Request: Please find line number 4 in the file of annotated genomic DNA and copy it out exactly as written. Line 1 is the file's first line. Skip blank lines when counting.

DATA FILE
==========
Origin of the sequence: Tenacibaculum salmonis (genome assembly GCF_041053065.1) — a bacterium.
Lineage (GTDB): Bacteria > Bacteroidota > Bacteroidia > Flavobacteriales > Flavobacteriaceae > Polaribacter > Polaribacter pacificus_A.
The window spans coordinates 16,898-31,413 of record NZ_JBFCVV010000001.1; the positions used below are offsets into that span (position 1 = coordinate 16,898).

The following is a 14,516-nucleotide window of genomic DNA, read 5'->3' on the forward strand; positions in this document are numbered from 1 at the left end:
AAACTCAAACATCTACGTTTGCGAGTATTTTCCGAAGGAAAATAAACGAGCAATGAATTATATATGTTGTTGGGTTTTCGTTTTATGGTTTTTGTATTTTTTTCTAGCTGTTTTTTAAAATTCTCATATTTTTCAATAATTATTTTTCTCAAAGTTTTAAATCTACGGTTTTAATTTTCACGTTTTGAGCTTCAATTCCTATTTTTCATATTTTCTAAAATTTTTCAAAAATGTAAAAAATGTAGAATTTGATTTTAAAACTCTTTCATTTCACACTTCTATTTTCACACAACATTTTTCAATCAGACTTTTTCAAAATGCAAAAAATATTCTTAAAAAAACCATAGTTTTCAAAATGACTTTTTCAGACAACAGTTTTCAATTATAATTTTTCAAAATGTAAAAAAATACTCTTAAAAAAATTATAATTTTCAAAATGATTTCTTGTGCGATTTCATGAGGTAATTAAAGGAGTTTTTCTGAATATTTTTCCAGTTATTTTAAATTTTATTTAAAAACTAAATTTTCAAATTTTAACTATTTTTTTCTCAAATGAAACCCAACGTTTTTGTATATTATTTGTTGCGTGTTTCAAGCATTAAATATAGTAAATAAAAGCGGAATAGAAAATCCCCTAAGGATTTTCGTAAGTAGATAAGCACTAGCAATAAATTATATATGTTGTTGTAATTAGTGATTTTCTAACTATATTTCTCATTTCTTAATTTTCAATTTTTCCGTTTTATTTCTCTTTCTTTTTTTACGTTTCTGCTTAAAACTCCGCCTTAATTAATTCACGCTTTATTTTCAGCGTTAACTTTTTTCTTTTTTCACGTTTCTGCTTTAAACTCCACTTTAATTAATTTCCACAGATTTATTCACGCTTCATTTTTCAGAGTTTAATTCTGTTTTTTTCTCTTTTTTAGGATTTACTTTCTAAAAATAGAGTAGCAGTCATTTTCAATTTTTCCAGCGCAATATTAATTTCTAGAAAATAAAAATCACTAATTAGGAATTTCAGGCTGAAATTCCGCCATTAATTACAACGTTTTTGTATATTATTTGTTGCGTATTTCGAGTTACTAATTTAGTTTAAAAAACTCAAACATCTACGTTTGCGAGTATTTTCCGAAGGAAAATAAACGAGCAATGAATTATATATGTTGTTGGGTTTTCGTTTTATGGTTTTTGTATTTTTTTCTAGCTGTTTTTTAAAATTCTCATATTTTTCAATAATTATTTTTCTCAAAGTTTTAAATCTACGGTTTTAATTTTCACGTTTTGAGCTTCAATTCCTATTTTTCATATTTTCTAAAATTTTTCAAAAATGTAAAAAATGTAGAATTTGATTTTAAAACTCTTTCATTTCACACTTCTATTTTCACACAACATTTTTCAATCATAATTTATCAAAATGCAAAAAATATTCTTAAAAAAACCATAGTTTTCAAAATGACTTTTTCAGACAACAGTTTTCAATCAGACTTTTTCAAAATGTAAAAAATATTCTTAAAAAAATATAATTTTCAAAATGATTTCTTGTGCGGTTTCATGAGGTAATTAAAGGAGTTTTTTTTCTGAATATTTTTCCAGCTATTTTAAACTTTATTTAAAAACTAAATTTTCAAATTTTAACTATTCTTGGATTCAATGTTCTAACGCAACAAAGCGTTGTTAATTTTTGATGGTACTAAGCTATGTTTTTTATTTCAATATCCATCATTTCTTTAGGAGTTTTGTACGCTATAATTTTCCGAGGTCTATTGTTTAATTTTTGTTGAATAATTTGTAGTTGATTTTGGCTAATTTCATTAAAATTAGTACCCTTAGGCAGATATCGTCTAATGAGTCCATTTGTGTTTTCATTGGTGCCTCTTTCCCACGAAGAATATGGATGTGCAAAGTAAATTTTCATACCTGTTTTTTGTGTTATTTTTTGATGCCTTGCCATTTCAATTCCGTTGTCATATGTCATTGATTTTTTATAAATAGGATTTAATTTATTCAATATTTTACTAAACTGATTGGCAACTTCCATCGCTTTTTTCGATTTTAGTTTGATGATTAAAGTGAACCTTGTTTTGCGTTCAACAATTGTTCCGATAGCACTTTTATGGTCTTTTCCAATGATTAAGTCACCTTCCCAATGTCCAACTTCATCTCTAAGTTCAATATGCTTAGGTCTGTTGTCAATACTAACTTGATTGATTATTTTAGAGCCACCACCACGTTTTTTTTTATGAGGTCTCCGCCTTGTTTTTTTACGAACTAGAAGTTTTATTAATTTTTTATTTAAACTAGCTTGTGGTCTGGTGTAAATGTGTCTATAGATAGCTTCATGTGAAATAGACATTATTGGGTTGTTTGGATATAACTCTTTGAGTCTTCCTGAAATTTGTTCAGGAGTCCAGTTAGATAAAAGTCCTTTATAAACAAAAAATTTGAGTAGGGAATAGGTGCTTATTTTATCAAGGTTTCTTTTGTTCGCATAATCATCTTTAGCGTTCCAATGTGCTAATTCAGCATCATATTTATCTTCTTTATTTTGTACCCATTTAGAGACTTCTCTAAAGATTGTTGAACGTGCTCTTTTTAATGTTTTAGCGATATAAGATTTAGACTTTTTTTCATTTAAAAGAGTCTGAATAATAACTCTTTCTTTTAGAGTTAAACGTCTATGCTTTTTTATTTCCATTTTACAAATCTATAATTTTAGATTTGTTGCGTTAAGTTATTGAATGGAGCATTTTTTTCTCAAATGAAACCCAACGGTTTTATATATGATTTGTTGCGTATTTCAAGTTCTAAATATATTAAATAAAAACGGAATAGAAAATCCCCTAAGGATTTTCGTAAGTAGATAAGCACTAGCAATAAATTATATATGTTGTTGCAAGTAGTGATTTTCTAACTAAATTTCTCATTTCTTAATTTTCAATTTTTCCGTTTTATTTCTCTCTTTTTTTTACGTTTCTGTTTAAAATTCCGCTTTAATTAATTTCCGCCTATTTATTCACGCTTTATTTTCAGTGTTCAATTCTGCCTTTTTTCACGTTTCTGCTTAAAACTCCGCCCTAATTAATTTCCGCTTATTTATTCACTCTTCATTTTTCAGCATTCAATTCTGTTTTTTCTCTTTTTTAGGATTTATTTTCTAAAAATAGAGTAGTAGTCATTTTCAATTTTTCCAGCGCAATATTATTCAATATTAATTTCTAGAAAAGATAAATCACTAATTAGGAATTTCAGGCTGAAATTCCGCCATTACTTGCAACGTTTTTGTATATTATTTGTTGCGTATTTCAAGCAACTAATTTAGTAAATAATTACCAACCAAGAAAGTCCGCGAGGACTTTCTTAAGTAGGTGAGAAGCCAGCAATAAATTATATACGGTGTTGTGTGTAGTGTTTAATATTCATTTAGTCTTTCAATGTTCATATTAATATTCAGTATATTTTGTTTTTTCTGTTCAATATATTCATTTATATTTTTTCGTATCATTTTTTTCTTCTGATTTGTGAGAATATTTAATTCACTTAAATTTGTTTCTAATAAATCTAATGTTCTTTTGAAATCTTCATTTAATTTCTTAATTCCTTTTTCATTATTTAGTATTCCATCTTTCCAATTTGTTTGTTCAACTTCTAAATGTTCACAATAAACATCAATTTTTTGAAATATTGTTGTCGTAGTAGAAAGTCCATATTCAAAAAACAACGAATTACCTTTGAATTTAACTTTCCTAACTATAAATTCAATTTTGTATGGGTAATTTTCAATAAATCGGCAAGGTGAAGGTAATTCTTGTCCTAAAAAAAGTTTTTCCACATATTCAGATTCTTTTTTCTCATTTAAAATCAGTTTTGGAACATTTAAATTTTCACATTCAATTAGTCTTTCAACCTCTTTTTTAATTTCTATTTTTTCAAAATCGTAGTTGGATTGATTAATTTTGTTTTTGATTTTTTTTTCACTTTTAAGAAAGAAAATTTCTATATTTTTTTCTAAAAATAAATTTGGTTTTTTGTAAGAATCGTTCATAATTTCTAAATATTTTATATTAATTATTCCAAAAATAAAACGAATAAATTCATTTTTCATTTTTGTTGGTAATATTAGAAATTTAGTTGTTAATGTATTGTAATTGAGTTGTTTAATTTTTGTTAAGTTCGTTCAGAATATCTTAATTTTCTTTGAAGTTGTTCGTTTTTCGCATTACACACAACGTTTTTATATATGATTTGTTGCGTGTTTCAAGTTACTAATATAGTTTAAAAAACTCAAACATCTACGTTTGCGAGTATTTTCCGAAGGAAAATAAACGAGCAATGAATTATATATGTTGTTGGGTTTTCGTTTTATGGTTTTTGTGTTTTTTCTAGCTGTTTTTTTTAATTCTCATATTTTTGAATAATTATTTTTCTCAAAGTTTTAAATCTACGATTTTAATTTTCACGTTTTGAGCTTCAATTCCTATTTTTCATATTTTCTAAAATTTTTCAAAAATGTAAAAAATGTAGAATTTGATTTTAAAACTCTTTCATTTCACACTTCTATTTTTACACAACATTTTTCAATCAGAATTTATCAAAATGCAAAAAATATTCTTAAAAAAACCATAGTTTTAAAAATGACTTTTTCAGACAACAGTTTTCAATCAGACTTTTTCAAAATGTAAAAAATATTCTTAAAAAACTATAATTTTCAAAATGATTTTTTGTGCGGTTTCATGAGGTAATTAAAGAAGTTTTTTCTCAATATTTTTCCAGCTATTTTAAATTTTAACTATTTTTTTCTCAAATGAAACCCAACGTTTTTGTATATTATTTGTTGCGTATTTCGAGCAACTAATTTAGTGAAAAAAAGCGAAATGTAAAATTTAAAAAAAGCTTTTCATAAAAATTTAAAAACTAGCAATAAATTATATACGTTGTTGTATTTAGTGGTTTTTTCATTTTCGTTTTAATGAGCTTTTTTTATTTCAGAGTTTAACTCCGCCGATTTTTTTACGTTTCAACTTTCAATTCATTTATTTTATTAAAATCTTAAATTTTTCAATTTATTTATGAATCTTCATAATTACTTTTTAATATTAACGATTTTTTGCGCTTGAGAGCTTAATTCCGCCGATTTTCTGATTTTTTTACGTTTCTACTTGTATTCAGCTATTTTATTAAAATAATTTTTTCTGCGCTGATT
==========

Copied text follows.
The following is a 14,516-nucleotide window of genomic DNA, read 5'->3' on the forward strand; positions in this document are numbered from 1 at the left end: